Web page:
How to pass variables between test cases in a suite (the "right" way...)

Hey all,

I would just like to share a super simple approach to passing variables between test cases in a suite, as I’ve seen many topics over the years with questions on how to do this efficiently. To be clear, there are already several approaches to this, including, but not limited to:

1.) Creating “empty” GlobalVariables in a Profile, assigning values to those variables at runtime, then consuming them as a global variable in later scripts.

  • This approach works fine, but in my opinion is non-ideal, as it contaminates the GlobalVariable namespace with a bunch (potentially 1000’s) of empty variables of global scope.

2.) Using callTestCase() with parameters.

  • This also works fine, but is cumbersome both syntactically and in terms of test case organization, “Variables” tab usage, etc. (again, in my opinion).

3.) Writing the variables to data files.

  • This can also be quite cumbersome, and of course any data will persist even after a test case/test suite ends, which has the potential to cause a lot of problems.

Instead, we can use static collections to do this.

Create a utility class which just instantiates a few different types of collections, with a static reference:


What this means is that any values put into these collections will be available for the lifetime of any Test Case and/or any Test Suite. For example, if I have two test cases, and put both into a suite, I can pass a variable generated in TC1 into the map, and retrieve that value when the suite runs TC2:





Test Suite:




To demonstrate that the lifetime of this variable map is that of the test suite (and no longer), if I then just run TC2 alone, you’ll see that the value is no longer in there:


Disclaimer: I’m aware that this is nothing groundbreaking. All it takes is understanding the nature of static references. I’m just sharing this because I’ve yet to see this solution posted anywhere. Also, I generally write scripts in such a way that there are zero external dependencies (they are “hermetically sealed”), but have some colleagues that had this requirement, so yeah…

Hopefully this is helpful :wink:


I’ve posted it but you’re right in the sense that I didn’t make a point of describing the full mechanism. I have a map GLOBALS which is populated from GlobalVariables, JSON data read from disk and a few other bits and pieces.

Yeah, it’s not very neat and could do with a cleanup :confused:

Great post though, Brandon. :clap: Bookmarked.

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Link? Thanks!

Here’s one: How to use Global Variables between test suites while executing Test Suite Collection?

Context is different but you get the gist.

Like you said, kinda hard to tell what’s happening, but I agree, it’s the same general idea. Nice.

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Yes, no, kinda…

Yours is far more robust, especially in terms of types. Mine is minimalist by comparison (belies my JS tendencies, relying on coercion etc). But that’s okay, I can call on you when I need something more-better-good :wink:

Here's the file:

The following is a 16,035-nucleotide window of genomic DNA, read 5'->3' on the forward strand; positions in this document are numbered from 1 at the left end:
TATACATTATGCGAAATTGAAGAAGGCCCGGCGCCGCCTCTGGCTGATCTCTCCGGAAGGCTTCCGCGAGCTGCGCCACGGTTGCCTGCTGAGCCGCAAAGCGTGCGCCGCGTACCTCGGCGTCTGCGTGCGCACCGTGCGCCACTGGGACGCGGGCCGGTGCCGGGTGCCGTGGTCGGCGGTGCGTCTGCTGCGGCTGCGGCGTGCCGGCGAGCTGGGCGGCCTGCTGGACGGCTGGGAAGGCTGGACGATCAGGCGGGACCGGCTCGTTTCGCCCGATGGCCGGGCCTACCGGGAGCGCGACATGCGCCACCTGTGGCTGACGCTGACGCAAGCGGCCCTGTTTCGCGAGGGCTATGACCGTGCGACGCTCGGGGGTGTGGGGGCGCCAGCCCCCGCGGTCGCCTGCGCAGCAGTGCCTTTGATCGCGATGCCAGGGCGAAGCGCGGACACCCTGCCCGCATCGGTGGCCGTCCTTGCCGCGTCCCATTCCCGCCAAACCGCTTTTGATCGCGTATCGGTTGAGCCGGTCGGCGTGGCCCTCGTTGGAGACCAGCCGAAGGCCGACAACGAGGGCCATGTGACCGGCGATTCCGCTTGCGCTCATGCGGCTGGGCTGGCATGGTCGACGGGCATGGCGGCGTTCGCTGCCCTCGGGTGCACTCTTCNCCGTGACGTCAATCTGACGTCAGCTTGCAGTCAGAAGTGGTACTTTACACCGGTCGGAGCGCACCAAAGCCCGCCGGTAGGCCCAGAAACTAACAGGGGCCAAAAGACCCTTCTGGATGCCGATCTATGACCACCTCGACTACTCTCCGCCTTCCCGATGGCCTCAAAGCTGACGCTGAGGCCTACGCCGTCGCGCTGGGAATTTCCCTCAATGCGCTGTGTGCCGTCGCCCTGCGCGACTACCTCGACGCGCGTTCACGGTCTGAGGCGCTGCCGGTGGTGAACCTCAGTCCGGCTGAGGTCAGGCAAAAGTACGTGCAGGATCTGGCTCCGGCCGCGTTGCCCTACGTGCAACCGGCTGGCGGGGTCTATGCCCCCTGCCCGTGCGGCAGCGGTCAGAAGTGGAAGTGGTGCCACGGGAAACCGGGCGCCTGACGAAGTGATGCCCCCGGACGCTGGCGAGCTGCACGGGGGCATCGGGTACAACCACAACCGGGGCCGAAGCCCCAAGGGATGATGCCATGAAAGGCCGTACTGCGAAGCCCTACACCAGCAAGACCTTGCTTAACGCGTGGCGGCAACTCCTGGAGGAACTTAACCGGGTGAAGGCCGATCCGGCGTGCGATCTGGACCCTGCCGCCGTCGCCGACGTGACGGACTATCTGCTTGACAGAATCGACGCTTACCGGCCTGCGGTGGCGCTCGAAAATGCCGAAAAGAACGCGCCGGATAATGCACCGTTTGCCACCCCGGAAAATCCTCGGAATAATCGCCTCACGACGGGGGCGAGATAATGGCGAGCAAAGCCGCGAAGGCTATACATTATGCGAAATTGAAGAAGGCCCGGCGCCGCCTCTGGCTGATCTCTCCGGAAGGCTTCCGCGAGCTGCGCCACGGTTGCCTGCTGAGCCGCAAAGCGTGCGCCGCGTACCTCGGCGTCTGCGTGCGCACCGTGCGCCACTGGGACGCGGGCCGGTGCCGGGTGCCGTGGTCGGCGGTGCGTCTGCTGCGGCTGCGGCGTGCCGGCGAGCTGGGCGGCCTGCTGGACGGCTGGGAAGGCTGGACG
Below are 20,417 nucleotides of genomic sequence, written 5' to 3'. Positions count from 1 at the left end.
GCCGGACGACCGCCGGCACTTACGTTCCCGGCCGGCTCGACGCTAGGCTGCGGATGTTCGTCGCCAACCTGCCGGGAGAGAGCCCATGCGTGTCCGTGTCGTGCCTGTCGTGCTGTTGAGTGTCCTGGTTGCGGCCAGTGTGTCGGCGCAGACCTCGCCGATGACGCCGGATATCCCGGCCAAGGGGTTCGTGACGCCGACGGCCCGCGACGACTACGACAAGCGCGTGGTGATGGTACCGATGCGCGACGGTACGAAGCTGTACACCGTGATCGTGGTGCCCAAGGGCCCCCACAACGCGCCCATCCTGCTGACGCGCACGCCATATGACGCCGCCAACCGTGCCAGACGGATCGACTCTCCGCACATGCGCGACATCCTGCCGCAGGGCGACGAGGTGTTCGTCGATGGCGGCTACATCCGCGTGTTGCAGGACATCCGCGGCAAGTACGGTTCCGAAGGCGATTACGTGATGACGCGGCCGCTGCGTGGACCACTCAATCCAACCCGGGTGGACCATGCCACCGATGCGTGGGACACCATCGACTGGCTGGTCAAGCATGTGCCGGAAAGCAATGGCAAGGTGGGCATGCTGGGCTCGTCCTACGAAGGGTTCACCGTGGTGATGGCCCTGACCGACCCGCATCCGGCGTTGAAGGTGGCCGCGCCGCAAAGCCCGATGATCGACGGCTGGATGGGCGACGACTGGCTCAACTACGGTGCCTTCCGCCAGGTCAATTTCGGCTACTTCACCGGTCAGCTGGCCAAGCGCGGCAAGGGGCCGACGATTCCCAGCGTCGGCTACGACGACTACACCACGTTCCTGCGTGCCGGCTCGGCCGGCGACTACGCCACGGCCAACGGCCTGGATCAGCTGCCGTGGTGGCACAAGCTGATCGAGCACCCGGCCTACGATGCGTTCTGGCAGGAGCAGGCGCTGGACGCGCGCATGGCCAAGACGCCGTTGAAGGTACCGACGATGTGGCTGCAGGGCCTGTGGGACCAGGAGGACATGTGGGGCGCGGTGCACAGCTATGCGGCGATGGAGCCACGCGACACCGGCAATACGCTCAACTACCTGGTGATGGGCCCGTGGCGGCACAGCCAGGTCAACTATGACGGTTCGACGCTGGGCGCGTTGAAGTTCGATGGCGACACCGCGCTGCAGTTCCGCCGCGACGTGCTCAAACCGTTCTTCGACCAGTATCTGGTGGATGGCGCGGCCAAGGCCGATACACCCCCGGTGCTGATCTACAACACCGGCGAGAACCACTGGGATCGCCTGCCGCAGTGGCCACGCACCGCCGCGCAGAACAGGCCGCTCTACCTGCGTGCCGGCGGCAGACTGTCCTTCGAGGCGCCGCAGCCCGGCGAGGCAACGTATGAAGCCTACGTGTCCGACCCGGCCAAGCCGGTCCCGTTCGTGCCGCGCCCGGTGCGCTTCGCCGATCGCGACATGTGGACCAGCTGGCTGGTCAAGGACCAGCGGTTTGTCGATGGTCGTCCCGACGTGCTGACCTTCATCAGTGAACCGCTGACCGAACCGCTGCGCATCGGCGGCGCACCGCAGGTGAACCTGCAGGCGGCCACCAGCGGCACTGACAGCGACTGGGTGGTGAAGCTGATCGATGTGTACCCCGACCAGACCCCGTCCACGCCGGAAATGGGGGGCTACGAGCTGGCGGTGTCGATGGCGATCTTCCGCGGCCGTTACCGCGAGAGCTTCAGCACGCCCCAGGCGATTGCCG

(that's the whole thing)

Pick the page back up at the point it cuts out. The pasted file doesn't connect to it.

Boths solutions are great, used with the right context.
The one proposed by @Brandon_Hein may be faster since everything is stored in memory, but won’t persist across suites in a collection. With the caveat that … with large amount of data can be memory hungry
The one presented by @Russ_Thomas may be a bit slower but will work across suites and will preserve the final data set for debug if needed. And with a proper flush-to-disk routine can be memory friendly.
One may use a combination of those, using properly written hooks
Nice job, guys! Kudos!

L.E. one day i will present my POC using an sqlite db. That may solve both remaining issues. But not yet … everybody knows I am lazy …

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One too many moving parts for my tastes. :stuck_out_tongue_closed_eyes:

This is true. Good point.

In theory, sure. In my example, I’ve allowed the collections to contain Objects, so if the script-writer added many many large objects, the heap may be exceeded. But:

1.) This could be tempered by only allowing Strings in the collections (i.e. <String, String> instead of <String, Object>, etc.).
2.) Probably 99% of the time, the script-writer would only every use this for storing String vars anyway. You would need several million of these entries before having to worry about memory.

Great observations!

@Brandon_Hein, would it work if the test suite is being run in parallel (e.g. in multiple browsers)?

No, these collections are not thread safe. You could easily make them so by throwing them into a ThreadLocal though, for example:

public static ThreadLocal<Map<String, Object>> map = new ThreadLocal<Map<String, Object>>();


However, you’d have to ensure that the test cases that were sharing the collection were running on the same thread, which is not really possible to do…

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2 Test Suites running in parallel run in 2 separated OS processes (independent Java VMs). See the following post for detail: